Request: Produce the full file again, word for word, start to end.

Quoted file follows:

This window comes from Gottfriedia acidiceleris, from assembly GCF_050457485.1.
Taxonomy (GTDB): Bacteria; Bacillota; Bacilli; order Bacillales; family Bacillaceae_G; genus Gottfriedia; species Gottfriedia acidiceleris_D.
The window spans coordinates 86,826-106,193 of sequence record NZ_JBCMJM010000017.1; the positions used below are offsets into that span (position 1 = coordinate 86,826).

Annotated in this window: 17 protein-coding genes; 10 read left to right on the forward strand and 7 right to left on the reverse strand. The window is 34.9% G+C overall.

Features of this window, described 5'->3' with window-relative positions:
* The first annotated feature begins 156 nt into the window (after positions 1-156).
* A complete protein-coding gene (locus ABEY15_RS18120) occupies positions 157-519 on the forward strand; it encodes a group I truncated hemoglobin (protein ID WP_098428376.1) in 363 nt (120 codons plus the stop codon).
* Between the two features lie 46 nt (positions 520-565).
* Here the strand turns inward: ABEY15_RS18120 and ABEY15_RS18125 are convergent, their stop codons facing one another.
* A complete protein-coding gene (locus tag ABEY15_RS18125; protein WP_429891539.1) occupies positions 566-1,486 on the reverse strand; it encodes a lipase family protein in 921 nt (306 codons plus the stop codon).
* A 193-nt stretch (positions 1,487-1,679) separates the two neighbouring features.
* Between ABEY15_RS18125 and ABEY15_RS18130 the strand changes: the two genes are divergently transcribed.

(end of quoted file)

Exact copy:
This window comes from Gottfriedia acidiceleris, from assembly GCF_050457485.1.
Taxonomy (GTDB): Bacteria; Bacillota; Bacilli; order Bacillales; family Bacillaceae_G; genus Gottfriedia; species Gottfriedia acidiceleris_D.
The window spans coordinates 86,826-106,193 of sequence record NZ_JBCMJM010000017.1; the positions used below are offsets into that span (position 1 = coordinate 86,826).

Annotated in this window: 17 protein-coding genes; 10 read left to right on the forward strand and 7 right to left on the reverse strand. The window is 34.9% G+C overall.

Features of this window, described 5'->3' with window-relative positions:
* The first annotated feature begins 156 nt into the window (after positions 1-156).
* A complete protein-coding gene (locus ABEY15_RS18120) occupies positions 157-519 on the forward strand; it encodes a group I truncated hemoglobin (protein ID WP_098428376.1) in 363 nt (120 codons plus the stop codon).
* Between the two features lie 46 nt (positions 520-565).
* Here the strand turns inward: ABEY15_RS18120 and ABEY15_RS18125 are convergent, their stop codons facing one another.
* A complete protein-coding gene (locus tag ABEY15_RS18125; protein WP_429891539.1) occupies positions 566-1,486 on the reverse strand; it encodes a lipase family protein in 921 nt (306 codons plus the stop codon).
* A 193-nt stretch (positions 1,487-1,679) separates the two neighbouring features.
* Between ABEY15_RS18125 and ABEY15_RS18130 the strand changes: the two genes are divergently transcribed.